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89812 Pizzo Calabro (VV) - Italy
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There was once a sailing ship that at the mercy of the waves of a stormy sea, the likes of which had never been witnessed before, was shipwrecked on the rocks in an isolated spot.

It was 1600; and the isolated spot was the coast of Pizzo, where the sailors from the shipwrecked ship, who couldn’t believe that they had managed to escape the ravages of the sea, landed safe and sound. The survivors proclaimed a miracle and attributed their rescue to the supernatural powers of a painting of the Virgin Mary that had been on board the ship and that had also escaped damage from the storm.

The sailors and the people that came to their assistance took the painting and put it in a safe place, in an sheltered inlet, on a sturdy rock, and weighed it down with large stones.  But a new storm broke out – the sea carried the painting away, and deposited it, where it was later found, on the small beach where the sailing ship had originally been shipwrecked and where the “sailors of the miracle” had been found safe and sound.

This new, extraordinary turn of events convinced everyone to leave the effigy of the Virgin Mary where the sea had deposited it.  It remains there to this day, in a recess in the rocks, where the devotion of man has consecrated it for ever in memory of that event and to protect the people of this seaside town.

In this lonely spot, for more than two centuries, people have come to pray and to fervently express their faith and their thanks to the divinity in the hope of obtaining protection from life’s adversities and difficulties.

A unique place of worship, which over the years has become an extraordinary tiny church, and where, at the end of the last century, around two and a half centuries after the original shipwreck, an artist from Pizzo,  Angelo Barone, worked for years in the grotto where the painting was placed, sculpting hundreds of statues in the tuff, a crowd of stone people, whose presence bears witness to man’s faith in divine and transcendental powers.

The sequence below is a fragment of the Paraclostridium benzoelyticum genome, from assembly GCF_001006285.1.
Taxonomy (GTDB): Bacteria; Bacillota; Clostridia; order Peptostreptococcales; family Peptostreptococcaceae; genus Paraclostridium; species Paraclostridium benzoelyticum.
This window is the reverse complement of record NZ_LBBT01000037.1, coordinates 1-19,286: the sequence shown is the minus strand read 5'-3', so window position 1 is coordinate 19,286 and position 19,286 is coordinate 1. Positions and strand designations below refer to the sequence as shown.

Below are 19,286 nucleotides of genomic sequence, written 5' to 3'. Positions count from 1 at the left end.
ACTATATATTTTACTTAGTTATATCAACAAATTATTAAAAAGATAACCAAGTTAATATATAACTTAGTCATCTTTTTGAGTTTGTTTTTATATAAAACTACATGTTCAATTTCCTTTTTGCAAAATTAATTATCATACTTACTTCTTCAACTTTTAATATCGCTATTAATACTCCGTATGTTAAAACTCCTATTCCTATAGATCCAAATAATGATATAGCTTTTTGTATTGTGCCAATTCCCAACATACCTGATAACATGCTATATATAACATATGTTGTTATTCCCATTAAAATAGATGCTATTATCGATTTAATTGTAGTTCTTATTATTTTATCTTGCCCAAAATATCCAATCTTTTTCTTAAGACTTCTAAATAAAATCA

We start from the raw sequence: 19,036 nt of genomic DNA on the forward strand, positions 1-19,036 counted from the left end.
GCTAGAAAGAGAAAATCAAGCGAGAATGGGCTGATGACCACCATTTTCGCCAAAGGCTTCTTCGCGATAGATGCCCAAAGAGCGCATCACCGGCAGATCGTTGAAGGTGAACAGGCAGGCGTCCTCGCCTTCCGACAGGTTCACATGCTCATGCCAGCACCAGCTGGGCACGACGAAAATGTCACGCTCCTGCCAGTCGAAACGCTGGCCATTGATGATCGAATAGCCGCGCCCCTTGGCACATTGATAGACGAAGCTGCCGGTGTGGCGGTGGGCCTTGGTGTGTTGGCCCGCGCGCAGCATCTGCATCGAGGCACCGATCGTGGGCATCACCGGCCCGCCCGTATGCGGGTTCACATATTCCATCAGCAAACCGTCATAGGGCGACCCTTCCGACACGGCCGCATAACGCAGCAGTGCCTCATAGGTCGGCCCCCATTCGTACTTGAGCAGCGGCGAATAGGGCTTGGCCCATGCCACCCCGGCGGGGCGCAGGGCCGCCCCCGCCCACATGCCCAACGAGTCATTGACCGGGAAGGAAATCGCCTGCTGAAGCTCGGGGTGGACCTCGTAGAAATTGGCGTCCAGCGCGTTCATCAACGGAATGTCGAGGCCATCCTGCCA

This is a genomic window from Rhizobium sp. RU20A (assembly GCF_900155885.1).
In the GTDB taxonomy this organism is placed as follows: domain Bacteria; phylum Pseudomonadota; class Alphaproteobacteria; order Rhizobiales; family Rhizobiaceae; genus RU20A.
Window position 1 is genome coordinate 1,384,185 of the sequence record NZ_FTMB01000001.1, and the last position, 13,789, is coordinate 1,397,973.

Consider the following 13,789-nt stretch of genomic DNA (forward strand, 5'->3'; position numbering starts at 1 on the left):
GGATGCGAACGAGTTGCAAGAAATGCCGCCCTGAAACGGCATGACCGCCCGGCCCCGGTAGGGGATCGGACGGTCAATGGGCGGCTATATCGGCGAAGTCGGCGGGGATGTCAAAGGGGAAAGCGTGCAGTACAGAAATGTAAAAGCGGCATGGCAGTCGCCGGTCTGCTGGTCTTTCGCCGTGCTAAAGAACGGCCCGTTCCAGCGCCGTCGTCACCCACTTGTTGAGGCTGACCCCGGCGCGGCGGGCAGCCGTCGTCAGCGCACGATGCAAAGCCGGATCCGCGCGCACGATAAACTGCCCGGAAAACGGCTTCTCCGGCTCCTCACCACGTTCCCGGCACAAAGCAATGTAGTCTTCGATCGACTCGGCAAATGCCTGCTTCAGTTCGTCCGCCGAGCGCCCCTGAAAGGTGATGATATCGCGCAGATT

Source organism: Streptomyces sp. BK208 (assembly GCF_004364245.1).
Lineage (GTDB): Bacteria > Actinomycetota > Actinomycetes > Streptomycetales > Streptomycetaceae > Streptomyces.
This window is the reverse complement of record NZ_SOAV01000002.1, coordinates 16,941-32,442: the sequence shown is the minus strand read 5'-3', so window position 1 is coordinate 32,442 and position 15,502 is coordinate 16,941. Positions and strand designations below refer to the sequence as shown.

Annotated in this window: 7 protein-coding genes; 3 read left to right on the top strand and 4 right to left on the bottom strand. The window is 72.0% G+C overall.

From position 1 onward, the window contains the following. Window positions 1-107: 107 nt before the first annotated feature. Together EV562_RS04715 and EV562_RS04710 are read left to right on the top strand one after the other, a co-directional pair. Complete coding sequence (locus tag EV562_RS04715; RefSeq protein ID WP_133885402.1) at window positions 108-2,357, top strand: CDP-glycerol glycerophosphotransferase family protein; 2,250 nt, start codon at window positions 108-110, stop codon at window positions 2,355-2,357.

Scenes of Religious History, episodes from the Gospel, from the life of the Saints, from some of Jesus’s more important parables gradually came to life through fascinating, submissive images, images created from meditated, laboured inspiration, that depict a wealth of emotions and insinuations, and whose light, that penetrates through the windows – which are none other than cracks in the rock – and from cracks in the vault, create not only a presence, but above all a soul.

So much so, that the figure of the artist who created them has gained a mysterious and legendary reputation.

But the legend of Piedigrotta doesn’t end with him.

After his death, his son Alfonso continued along the spiritual path of his father and worked in the small church for most of his life, filling it with new characters, inspired by the same faith and love that his father displayed. Even his grandson, Giorgio Barone made his contribution by carving two bas-reliefs years ago, portraying J.F. Kennedy and Pope Giovanni XXIII: these too a sign of the times, a message – like the church – of hope and peace. Its name is “Piedigrotta”.

However, “La Madonnella” is closer to the hearts of the citizens of Pizzo, the silent ringing of the tiny church’s ancient bell that bears the date of its casting, 1632, and which was the bell on board the “miracle ship”.